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Safety in Denver Basement Finishing
March 11, 2016
Updates in building safety codes related to residential basements can pose new challenges to homeowners and added expense to their basement finishing projects. Don’t think of it as just another needless requirement imposed by far-away bureaucrats with nothing better to do than take a few thousand more dollars out of your pocket. Think of it as an investment in your family’s safety.
The International Code Council (ICC) is a nonprofit organization that recommends certain safety codes which were adopted as minimum requirements for new construction by the United States of America and several other countries. The new codes also specify that older homes be brought brought up to date before they can be sold. Homeowners seeking to sell their houses should make sure their houses meet current codes--and that includes codes related to basement living space.
The legislation specifically affects below-grade bedrooms, offices, recreation rooms, and home theaters. If these rooms are below-grade and cannot be accessed directly from the outside,then they must be outfitted with egress windows before the house can be sold. Closets, halls, and storage spaces are not affected.
Federal requirements specify the following:
Egress windows must provide a safe means of exiting the below-grade room in case of emergency, such as fire or tornado or flooding. Residential housing in Denver is subject to all three disasters. They also provide a means of access for first responders to enter the building if you or your loved ones need rescue. Therefore, egress windows require special consideration beyond digging a big hole in your yard and cutting another hole in your home’s foundation.
Trench excavation brings its own regulations that affect the contractor to ensure the safety of construction workers working within the trench dug to install the egress window. These regulations concern the number of people on the job site as well as stabilizing the trench and the size of the trench. There are a variety of products available to line the window well which will keep the trench from collapsing. Check with your contractor for options that fit your home’s style and your budget. When the egress installation is finished, those big hole in your foundation and yard will be safe and large enough for people to exit from the basement in case of disaster.
Once you’ve got the safety aspect taken care of, you’ll have other worries like waterproofing and keeping people and pets from falling into the window well. Denver gets snow--a lot of snow--and rain. You can just imagine the water pouring into your basement through that big egress window. Don’t worry, Kona Contractors already has that covered. One of the hallmarks of a competent and reputable egress installation is the inclusion of below-grade waterproofing to prevent your basement and the window well from flooding. Superior waterproofing will also prevent seepage from freezing and cracking foundation walls.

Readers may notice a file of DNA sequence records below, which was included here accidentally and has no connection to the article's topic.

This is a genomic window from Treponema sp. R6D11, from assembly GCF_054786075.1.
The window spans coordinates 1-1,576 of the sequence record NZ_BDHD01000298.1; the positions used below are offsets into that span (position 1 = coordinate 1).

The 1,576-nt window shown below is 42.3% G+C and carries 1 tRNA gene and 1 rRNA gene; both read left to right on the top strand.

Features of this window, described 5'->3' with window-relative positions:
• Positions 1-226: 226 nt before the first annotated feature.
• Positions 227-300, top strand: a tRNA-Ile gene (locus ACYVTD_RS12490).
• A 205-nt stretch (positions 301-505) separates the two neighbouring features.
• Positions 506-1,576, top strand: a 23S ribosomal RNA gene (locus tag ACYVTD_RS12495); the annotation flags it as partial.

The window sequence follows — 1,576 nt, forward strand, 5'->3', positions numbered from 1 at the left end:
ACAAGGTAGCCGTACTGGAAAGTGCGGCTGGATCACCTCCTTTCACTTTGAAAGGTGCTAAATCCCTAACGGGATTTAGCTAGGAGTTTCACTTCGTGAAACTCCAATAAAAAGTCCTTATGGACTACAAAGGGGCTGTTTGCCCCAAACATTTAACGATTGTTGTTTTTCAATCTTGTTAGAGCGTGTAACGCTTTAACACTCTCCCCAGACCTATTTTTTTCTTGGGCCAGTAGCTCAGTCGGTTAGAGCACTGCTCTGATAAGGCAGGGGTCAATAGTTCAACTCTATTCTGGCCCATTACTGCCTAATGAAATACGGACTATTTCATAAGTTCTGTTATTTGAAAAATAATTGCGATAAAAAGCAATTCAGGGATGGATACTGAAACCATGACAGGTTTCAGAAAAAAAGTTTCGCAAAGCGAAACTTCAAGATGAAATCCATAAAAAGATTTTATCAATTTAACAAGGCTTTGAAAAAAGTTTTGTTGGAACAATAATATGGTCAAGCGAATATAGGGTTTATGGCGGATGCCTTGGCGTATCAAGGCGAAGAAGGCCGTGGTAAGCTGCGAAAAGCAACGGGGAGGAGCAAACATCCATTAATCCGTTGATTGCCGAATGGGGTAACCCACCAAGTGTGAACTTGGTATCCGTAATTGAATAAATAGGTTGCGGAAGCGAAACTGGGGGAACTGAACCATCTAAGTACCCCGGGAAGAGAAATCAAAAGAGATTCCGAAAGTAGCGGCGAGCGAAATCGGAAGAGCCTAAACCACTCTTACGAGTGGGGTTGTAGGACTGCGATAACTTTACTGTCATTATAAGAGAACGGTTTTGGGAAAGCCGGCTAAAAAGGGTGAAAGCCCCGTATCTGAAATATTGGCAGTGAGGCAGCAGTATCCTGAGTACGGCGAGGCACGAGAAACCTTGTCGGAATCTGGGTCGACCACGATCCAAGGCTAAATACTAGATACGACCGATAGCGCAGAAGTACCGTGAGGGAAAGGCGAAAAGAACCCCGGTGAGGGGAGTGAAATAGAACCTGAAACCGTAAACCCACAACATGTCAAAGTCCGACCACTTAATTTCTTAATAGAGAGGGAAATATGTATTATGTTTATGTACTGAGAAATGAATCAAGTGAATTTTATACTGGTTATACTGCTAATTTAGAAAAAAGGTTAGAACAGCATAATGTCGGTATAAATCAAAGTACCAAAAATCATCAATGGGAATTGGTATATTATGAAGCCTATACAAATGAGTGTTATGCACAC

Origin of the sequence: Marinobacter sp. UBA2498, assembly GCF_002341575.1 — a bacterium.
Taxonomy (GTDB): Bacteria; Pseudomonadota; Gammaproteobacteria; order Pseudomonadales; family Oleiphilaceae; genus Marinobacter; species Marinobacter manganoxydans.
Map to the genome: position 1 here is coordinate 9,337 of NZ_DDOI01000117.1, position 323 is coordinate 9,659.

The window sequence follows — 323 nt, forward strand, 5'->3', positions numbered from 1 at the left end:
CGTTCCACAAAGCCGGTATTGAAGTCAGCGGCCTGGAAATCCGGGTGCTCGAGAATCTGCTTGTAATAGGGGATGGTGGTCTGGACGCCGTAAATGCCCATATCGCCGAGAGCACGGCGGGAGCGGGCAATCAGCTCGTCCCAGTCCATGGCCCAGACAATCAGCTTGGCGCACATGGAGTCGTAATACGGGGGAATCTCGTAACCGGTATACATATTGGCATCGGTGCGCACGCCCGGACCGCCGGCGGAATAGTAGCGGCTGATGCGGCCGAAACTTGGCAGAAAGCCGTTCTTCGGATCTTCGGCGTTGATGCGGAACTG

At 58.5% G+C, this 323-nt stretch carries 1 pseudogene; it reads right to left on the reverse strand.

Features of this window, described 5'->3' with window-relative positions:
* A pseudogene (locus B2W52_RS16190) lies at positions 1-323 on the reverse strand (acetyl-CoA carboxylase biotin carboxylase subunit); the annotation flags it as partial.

Waterproofing methods vary by region, soil types, foundation material, annual precipitation, contractor preference, and other variables. Not only must the egress window and exposed foundation be waterproofed, but the window well must have adequate drainage to accommodate snow melt and rain. Again, your contractor can recommend options suitable for your lot and fitting within your budget. Finally, the window well opening must be covered to prevent people and pets from falling in. Solid covers keep out debris, snow, and rain. Grates or grilles admit natural light and, if the window is left open during fine weather, fresh air.
If you want to expand your home’s people-friendly living space by finishing the basement or if your house already has a finished basement and are in the market to sell, then Kona Contractors can make sure that below-grade space is an inviting place to spend time and meets Denver’s safety codes for emergency egress. Call Kona Contractors at (720) 935-4922 to schedule an in-home consultation or check out other tips and advice like the 6 areas in your home to renovate for a home office.
- Minimum window width of opening - 20 inches
- Minimum window height of opening - 24 inches
- Minimum window net clearing opening - 5.7 square feet
- Maximum sill height - 44 inches above the floor
- Minimum window well floor space - 9 square feet with minimum dimension of 36 inches wide and long
- Permanent ladder or steps if the window well depth exceeds 44 inches.